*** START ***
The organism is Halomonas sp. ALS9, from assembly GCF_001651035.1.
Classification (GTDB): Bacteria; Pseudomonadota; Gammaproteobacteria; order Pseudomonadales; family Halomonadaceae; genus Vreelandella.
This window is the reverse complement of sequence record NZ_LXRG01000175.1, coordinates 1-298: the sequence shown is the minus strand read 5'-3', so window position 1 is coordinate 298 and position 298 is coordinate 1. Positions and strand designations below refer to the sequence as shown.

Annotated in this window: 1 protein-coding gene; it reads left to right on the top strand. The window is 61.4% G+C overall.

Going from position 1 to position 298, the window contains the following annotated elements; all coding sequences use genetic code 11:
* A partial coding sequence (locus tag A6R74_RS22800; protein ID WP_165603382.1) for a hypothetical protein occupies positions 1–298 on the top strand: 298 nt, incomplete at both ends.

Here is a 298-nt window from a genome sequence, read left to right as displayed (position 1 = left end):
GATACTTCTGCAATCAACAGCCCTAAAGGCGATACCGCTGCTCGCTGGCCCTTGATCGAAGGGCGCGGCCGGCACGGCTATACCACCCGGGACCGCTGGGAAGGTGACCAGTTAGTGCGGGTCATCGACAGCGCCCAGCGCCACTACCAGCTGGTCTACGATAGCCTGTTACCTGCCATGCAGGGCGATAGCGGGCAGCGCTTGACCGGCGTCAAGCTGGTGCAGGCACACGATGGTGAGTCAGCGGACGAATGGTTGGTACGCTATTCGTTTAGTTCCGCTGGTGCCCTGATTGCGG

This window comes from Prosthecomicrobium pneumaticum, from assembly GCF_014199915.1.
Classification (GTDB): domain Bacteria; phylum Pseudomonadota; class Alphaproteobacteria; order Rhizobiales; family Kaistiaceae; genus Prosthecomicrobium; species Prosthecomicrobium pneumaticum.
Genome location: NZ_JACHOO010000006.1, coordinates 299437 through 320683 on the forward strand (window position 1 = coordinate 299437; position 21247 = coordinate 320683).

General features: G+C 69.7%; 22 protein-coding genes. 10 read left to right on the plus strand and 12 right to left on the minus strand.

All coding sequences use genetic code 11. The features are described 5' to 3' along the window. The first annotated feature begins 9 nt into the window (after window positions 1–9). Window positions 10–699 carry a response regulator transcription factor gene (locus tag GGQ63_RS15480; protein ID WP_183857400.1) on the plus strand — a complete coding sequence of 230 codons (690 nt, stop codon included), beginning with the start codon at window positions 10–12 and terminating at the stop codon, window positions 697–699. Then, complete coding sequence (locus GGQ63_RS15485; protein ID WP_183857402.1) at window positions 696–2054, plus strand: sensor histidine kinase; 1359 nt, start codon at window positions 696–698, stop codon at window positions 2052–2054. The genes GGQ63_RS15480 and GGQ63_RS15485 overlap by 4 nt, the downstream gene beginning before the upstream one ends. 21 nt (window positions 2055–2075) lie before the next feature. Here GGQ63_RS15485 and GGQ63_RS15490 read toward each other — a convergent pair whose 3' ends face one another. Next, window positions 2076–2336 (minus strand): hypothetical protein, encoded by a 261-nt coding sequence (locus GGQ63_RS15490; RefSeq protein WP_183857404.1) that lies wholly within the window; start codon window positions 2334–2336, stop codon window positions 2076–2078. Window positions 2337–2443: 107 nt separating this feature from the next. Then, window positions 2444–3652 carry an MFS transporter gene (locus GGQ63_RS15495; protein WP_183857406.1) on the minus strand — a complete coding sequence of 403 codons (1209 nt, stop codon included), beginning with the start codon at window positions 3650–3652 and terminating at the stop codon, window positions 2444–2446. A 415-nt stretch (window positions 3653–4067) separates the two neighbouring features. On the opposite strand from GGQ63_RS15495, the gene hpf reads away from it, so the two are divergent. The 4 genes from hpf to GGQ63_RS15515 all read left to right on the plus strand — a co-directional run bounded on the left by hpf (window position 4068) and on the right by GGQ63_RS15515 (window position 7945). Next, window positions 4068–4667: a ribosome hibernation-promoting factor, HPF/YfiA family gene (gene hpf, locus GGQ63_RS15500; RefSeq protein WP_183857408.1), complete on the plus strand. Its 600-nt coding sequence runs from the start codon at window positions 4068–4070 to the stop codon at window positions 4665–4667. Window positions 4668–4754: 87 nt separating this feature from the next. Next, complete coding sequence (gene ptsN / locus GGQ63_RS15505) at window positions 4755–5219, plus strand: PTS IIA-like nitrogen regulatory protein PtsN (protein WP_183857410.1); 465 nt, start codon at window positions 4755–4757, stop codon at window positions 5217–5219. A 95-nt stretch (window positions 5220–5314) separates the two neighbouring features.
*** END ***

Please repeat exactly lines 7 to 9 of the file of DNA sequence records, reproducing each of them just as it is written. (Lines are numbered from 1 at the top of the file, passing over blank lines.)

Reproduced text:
Here is a 298-nt window from a genome sequence, read left to right as displayed (position 1 = left end):
GATACTTCTGCAATCAACAGCCCTAAAGGCGATACCGCTGCTCGCTGGCCCTTGATCGAAGGGCGCGGCCGGCACGGCTATACCACCCGGGACCGCTGGGAAGGTGACCAGTTAGTGCGGGTCATCGACAGCGCCCAGCGCCACTACCAGCTGGTCTACGATAGCCTGTTACCTGCCATGCAGGGCGATAGCGGGCAGCGCTTGACCGGCGTCAAGCTGGTGCAGGCACACGATGGTGAGTCAGCGGACGAATGGTTGGTACGCTATTCGTTTAGTTCCGCTGGTGCCCTGATTGCGG

This window comes from Prosthecomicrobium pneumaticum, from assembly GCF_014199915.1.